State Supreme Court Election: A Clash of Judicial Views

Lisa+Neubauer+%28Left%29+and+Brian+Hagedorn+%28Right%29
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State Supreme Court Election: A Clash of Judicial Views

Lisa Neubauer (Left) and Brian Hagedorn (Right)

Lisa Neubauer (Left) and Brian Hagedorn (Right)

Julie Arnold - Urban Milwaukee

Lisa Neubauer (Left) and Brian Hagedorn (Right)

Julie Arnold - Urban Milwaukee

Julie Arnold - Urban Milwaukee

Lisa Neubauer (Left) and Brian Hagedorn (Right)

Dustin Laufenburg, Writer

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What is the State Supreme Court?

The Wisconsin Supreme Court is the highest appellate court in Wisconsin. “Appellate” means that the court deals with applications for decisions to be reversed. There are seven justices on the court; they are selected in nonpartisan elections, meaning neither candidate is running with a specific party. Though many judges are backed by a certain political party, they are expected to remain unbiased and make their decisions without considering personal or party views. After being elected, a judge serves for a 10 year term. The court has jurisdiction over all other Wisconsin courts, in addition to hearing new cases at the state level.

What does the Wisconsin Supreme Court do?

The Wisconsin Supreme Court has three primary functions.

  1. Case Deciding: the court ensures independent, open, fair and efficient resolution of disputes in accordance with the federal and state constitutions and laws. The court reviews written arguments from all involved parties in the case and schedules an oral argument, where justices can question the attorneys.
  2. Administrative: the court administers the entire Wisconsin Court System, ensuring that the system operates fairly and efficiently. This includings budgeting, long-range planning, managing regulations for courts, and more.
  3. Regulatory: the court regulates the legal profession in Wisconsin. They monitor lawyers’ compliance with Wisconsin’s legal education requirements, set Rules of Professional Conduct for Attorneys, and discipline judges according to established procedures, among other responsibilities.

What do I need to know about this election?

The two candidates in this election are Lisa Neubauer and Brian Hagedorn. They are running to replace current justice Shirley Abrahamson, a liberal-backed judge and the first woman to serve on the Wisconsin Supreme Court. If conservative-backed candidate Brian Hagedorn wins, it will expand the conservative majority on the court to 5-2. For information on each candidate’s experience, see the chart below.

          Lisa Neubauer          Brian Hagedorn
  • Liberal-backed candidate
  • 30 years of experience working in law
  • 10 years as an appellate court judge
  • As of October 21, 2018, she earned statewide support from 300+ judges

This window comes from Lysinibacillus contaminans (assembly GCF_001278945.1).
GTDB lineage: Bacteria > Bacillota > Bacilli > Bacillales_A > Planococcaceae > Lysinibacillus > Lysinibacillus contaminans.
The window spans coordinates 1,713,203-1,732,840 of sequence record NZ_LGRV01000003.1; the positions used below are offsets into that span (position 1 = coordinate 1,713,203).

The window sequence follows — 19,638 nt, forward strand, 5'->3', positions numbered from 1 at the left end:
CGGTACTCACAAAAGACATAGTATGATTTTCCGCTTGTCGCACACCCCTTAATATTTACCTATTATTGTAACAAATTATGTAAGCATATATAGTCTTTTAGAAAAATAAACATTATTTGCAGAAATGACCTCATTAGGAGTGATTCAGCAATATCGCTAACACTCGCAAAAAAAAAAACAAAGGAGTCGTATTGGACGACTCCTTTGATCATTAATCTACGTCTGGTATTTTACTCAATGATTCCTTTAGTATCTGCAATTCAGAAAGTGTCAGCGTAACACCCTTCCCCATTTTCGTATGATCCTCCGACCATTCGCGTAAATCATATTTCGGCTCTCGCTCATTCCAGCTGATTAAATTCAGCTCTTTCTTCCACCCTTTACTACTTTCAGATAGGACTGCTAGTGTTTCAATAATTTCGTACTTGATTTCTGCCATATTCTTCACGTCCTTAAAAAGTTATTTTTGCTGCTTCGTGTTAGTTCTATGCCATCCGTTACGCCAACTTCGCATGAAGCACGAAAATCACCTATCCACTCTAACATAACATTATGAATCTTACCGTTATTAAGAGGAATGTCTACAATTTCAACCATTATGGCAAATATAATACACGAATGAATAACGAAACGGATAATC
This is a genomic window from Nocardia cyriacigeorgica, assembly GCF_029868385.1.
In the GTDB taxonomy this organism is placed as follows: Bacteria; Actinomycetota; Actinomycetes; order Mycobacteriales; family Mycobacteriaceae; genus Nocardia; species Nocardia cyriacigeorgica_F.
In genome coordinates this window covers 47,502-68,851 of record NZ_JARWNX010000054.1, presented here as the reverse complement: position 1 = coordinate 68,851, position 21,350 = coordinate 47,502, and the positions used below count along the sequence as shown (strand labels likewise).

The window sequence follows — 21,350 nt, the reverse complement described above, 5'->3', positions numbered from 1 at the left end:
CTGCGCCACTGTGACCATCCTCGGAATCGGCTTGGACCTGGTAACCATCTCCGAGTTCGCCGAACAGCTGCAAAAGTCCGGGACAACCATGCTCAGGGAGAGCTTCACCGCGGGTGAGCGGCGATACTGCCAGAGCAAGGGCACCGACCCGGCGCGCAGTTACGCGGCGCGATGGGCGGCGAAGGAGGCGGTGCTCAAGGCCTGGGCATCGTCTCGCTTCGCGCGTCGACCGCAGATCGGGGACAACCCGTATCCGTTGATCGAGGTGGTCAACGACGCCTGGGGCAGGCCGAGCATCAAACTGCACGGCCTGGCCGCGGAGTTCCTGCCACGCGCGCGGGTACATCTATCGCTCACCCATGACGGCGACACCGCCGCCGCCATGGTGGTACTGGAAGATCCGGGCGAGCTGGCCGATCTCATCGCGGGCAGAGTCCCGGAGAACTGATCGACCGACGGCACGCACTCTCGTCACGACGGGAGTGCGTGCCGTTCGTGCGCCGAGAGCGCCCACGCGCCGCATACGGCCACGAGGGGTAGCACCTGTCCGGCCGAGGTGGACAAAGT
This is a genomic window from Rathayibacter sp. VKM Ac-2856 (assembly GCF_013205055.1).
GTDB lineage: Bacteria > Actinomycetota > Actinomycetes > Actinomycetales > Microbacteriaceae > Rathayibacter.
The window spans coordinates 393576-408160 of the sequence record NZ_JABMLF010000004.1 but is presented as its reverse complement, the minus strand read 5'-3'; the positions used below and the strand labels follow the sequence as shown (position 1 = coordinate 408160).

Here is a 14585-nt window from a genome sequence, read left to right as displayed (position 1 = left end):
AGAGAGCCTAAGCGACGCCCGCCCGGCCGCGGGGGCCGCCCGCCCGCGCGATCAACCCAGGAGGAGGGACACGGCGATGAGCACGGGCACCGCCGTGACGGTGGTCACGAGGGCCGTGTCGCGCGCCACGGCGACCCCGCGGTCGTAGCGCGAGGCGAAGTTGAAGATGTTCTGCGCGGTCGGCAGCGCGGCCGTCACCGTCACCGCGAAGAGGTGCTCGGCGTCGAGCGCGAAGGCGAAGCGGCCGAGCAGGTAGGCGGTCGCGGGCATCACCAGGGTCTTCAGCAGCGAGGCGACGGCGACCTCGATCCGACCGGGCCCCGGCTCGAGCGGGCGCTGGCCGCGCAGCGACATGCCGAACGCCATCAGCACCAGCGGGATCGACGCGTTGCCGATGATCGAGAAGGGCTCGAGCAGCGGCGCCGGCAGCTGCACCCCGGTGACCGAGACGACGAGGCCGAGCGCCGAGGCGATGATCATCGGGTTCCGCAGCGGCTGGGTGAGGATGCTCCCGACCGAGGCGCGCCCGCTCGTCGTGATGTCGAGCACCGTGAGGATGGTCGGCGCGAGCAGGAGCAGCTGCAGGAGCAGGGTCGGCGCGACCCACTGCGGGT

• The Wisconsin Supreme Court appointed her to serve as the Chief Judge of the Wisconsin Court of Appeals in 2015 and again in May 2018
  • Graduated from the University of Chicago Law School with honors
  • Recipient of the Lynford Lardner Community Service Award
  • Former board member of the Racine Area United Way, the Equal Justice Coalition, and Legal Action of Wisconsin
  • Conservative-backed candidate
  • Chief legal counsel to Former Governor Scott Walker for almost 5 years
  • Roughly 50 endorsements listed on website
  • Currently serves on the Wisconsin Court of Appeals
  • Served on the Wisconsin Judicial Commission, which oversees enforcement of the judicial code of ethics
  • Graduated from Northwestern University School of Law
  • Regularly speaks to school and legal groups about rule of law, judicial philosophy, etc.

“I’m running because I care about making sure our court is fair, impartial, independent, and upholds the rule of law. Now, more than ever, we need our courts to protect the rights of all Wisconsinites and the fundamental principles of our democracy.” – Lisa Neubauer

“I pledge to you that I will apply the law fairly to everyone. I will interpret statutes and the constitution as they were written to be understood. And I will always remember that I am a servant of the law and the people.” – Brian Hagedorn

“It would be unfortunate to give me that [Democratic] label rather than look at my record on the court of appeals. My partisan views, or anybody’s partisan views, are not relevant to my decision making.” – Lisa Neubauer

“The heroin and meth epidemics are ravaging our communities. We must be part of the conversation. Our next justice must recognize that crime victims as well as those accused of crimes are protected in our constitution. And we must remember that law enforcement is our ally, not our enemy.” – Brian Hagedorn

Be sure to vote for your preferred candidate on April 2nd!

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